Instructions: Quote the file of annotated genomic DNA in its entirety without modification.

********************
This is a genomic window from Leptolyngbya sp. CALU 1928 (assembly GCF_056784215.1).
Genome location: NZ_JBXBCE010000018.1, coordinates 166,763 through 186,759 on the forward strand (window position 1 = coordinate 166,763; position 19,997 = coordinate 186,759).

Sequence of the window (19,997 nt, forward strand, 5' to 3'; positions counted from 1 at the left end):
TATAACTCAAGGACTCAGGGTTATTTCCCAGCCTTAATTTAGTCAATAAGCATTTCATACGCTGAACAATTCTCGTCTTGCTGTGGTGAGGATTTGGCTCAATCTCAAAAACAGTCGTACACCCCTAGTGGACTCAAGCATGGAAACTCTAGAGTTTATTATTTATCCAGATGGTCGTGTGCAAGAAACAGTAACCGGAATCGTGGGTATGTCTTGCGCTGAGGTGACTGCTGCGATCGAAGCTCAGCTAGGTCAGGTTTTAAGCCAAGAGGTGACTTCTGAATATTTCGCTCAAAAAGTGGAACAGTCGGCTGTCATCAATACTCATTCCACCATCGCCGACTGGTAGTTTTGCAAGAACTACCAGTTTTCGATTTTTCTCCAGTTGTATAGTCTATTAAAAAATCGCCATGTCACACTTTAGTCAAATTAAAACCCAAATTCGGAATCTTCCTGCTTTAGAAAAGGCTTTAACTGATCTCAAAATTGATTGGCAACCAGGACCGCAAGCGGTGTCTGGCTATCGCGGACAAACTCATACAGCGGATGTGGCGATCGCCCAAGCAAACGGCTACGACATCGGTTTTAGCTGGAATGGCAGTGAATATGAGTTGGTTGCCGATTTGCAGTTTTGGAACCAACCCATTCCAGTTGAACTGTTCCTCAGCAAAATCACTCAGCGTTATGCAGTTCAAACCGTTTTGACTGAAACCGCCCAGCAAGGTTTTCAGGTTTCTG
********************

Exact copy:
This is a genomic window from Leptolyngbya sp. CALU 1928 (assembly GCF_056784215.1).
Genome location: NZ_JBXBCE010000018.1, coordinates 166,763 through 186,759 on the forward strand (window position 1 = coordinate 166,763; position 19,997 = coordinate 186,759).

Sequence of the window (19,997 nt, forward strand, 5' to 3'; positions counted from 1 at the left end):
TATAACTCAAGGACTCAGGGTTATTTCCCAGCCTTAATTTAGTCAATAAGCATTTCATACGCTGAACAATTCTCGTCTTGCTGTGGTGAGGATTTGGCTCAATCTCAAAAACAGTCGTACACCCCTAGTGGACTCAAGCATGGAAACTCTAGAGTTTATTATTTATCCAGATGGTCGTGTGCAAGAAACAGTAACCGGAATCGTGGGTATGTCTTGCGCTGAGGTGACTGCTGCGATCGAAGCTCAGCTAGGTCAGGTTTTAAGCCAAGAGGTGACTTCTGAATATTTCGCTCAAAAAGTGGAACAGTCGGCTGTCATCAATACTCATTCCACCATCGCCGACTGGTAGTTTTGCAAGAACTACCAGTTTTCGATTTTTCTCCAGTTGTATAGTCTATTAAAAAATCGCCATGTCACACTTTAGTCAAATTAAAACCCAAATTCGGAATCTTCCTGCTTTAGAAAAGGCTTTAACTGATCTCAAAATTGATTGGCAACCAGGACCGCAAGCGGTGTCTGGCTATCGCGGACAAACTCATACAGCGGATGTGGCGATCGCCCAAGCAAACGGCTACGACATCGGTTTTAGCTGGAATGGCAGTGAATATGAGTTGGTTGCCGATTTGCAGTTTTGGAACCAACCCATTCCAGTTGAACTGTTCCTCAGCAAAATCACTCAGCGTTATGCAGTTCAAACCGTTTTGACTGAAACCGCCCAGCAAGGTTTTCAGGTTTCTG